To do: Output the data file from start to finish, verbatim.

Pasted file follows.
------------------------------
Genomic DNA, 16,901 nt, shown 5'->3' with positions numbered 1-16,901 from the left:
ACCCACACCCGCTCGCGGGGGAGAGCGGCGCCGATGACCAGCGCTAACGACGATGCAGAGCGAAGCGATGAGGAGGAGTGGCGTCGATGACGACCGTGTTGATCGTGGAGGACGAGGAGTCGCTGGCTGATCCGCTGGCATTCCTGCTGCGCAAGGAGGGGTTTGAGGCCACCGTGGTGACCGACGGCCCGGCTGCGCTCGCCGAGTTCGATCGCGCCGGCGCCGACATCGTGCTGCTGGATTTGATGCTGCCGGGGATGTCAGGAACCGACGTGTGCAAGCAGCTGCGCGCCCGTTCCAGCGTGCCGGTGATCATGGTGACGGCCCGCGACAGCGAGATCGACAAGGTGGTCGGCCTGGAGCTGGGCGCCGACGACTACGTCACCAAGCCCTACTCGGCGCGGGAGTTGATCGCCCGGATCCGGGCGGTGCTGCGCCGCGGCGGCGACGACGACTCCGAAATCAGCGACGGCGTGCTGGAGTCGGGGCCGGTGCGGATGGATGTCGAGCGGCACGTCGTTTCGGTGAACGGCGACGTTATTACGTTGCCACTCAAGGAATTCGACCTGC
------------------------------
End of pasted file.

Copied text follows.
Genomic DNA, 16,901 nt, shown 5'->3' with positions numbered 1-16,901 from the left:
ACCCACACCCGCTCGCGGGGGAGAGCGGCGCCGATGACCAGCGCTAACGACGATGCAGAGCGAAGCGATGAGGAGGAGTGGCGTCGATGACGACCGTGTTGATCGTGGAGGACGAGGAGTCGCTGGCTGATCCGCTGGCATTCCTGCTGCGCAAGGAGGGGTTTGAGGCCACCGTGGTGACCGACGGCCCGGCTGCGCTCGCCGAGTTCGATCGCGCCGGCGCCGACATCGTGCTGCTGGATTTGATGCTGCCGGGGATGTCAGGAACCGACGTGTGCAAGCAGCTGCGCGCCCGTTCCAGCGTGCCGGTGATCATGGTGACGGCCCGCGACAGCGAGATCGACAAGGTGGTCGGCCTGGAGCTGGGCGCCGACGACTACGTCACCAAGCCCTACTCGGCGCGGGAGTTGATCGCCCGGATCCGGGCGGTGCTGCGCCGCGGCGGCGACGACGACTCCGAAATCAGCGACGGCGTGCTGGAGTCGGGGCCGGTGCGGATGGATGTCGAGCGGCACGTCGTTTCGGTGAACGGCGACGTTATTACGTTGCCACTCAAGGAATTCGACCTGC